Return to the Front finds World War One soldier Charley Bourne returning to the western front after home leave - an aspect of the war Mills notes he would like to have written more about in his notes on the stories. Reunited with old comrades Weeper and Old Bill - and, unfortunately, enemies like the bully, Grogan and the vile Lieutenant Snell - it's not long before he's back in the thick of the sickening devastation of the Western Front.

He and his friends are soon at the mercy of both inept leadership and enemy bullets alike, as Mills and Colquhoun once again deliver a powerful anti war drama that was, incredibly, first published in a war comic.

Colquhoun's art throughout is a delight, his use of contemporary photographs and other source material to portray the horror (and the occasional humour) of the trenches truly remarkable. While some of the reproduction of some pages -- particularly a few of the covers -- is in places a little disappointing, overall the work done to repackage this excellent story is a real treat. Of particular note are the supporting features, including Jane Colquhoun's memories of her father, Mill's notes on the story and Steve White's well-researched essay on the life in the trenches.

Mills script, written for a weekly title, sometimes sits uneasily in a longform collection, but has lost none of its bite for that: even a forced march down the Menin Road toward Hellfire Corner becomes a genuinely harrowing episode in the story, as Snell ignores the complaints and suffering of his thirsty men while revelling in the pomp and circumstance of warfare only he is able to enjoy, leading them confortably on the back of a horse.

While freely admitting to embellishing and inventing some aspects of the story, much of the tale is inspired from Mills' meticulous research of the war years, much in evidence throughout. The cricket match played as the Germans attack is a particularly savage observation of class.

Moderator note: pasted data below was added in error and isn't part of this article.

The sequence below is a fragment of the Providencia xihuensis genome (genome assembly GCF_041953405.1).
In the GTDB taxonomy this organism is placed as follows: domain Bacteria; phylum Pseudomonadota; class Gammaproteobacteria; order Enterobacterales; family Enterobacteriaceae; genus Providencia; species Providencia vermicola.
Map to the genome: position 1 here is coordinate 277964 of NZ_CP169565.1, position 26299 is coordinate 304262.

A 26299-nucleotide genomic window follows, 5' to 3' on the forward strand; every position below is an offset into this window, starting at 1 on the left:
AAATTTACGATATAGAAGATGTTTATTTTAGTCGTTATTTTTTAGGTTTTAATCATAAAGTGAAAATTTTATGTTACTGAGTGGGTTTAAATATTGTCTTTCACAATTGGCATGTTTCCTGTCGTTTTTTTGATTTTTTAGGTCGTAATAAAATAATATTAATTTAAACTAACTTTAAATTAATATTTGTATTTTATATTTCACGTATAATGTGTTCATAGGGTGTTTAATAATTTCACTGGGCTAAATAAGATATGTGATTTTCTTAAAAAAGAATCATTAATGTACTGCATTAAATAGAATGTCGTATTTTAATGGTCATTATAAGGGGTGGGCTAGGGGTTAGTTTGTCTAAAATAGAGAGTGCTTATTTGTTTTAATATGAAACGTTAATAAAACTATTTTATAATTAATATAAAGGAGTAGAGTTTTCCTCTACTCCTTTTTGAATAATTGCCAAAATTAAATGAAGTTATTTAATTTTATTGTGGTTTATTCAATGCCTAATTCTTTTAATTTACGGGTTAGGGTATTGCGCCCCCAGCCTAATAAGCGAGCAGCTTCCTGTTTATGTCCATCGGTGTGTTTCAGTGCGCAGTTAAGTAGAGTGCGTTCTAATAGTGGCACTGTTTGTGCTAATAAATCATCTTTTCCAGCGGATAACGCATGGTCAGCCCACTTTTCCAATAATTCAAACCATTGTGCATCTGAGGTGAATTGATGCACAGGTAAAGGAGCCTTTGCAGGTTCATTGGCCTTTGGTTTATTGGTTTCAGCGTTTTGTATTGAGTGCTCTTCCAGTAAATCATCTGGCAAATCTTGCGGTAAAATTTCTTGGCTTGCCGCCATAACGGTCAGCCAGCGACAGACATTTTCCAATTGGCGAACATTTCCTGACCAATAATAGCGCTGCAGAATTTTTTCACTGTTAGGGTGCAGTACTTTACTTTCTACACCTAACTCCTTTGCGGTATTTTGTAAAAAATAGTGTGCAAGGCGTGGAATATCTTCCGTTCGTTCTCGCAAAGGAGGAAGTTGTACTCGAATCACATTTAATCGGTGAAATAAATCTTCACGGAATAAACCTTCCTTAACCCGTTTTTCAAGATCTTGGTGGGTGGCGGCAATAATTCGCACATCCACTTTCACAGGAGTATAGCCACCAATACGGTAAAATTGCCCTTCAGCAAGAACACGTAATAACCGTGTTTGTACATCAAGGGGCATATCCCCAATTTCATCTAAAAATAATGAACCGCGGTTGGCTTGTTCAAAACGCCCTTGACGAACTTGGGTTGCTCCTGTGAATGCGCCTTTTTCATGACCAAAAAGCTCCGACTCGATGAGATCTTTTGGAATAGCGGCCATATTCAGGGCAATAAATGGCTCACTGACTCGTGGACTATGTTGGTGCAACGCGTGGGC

There's been a lot of talk in this Armistice Week that younger people don't understand the meaning of the occasion: the BBC even took two teenagers to France to show them their great grandfather's grave, a both sobering and illuminating experience for the pair. To me, though, making Charley's War required reading in all British schools would be another way to keep the memories and the experiences of the First World War soldiers alive in many minds.

Charley's War is another excellent collection series from Titan Books and deserves as wide a readership as possible.

• Buy Charley's War: Return to the FrontCharley's War: Return to the Front on from
• Buy Charley's War: Return to the FrontCharley's War: Return to the Front on from

• Pat Mills also praises the work of British artist Steven Beeny in his notes for this book, for his graphic novel Rebellion 1920, a fictional work based on the history of British Royal Air Force during its control of early Iraq in the 1920s.

The story focuses on the experiences of a young airman who has been posted to Iraq, as he comes to terms with the complications and morality surrounding the British occupation. Eleswhere Mills describes Rebellion 1920 as "The only genuine successor to Charley's War and what that series stood for that I am aware of... It's an awesomely researched story, enthrallingly written which totally held my attention. Steven Beeny shows remarkable courage in telling this story. It dramatises in fair, balanced and non-political way our shameful imperial past and and is tragically relevant to today.

"There are readers of Persepolis, Maus and Joe Sacco's work who will be interested in stories about Britain, too. This is the only one I know of that is out there." For more information visit Steve's web site at The first chapter is available digitally and in print from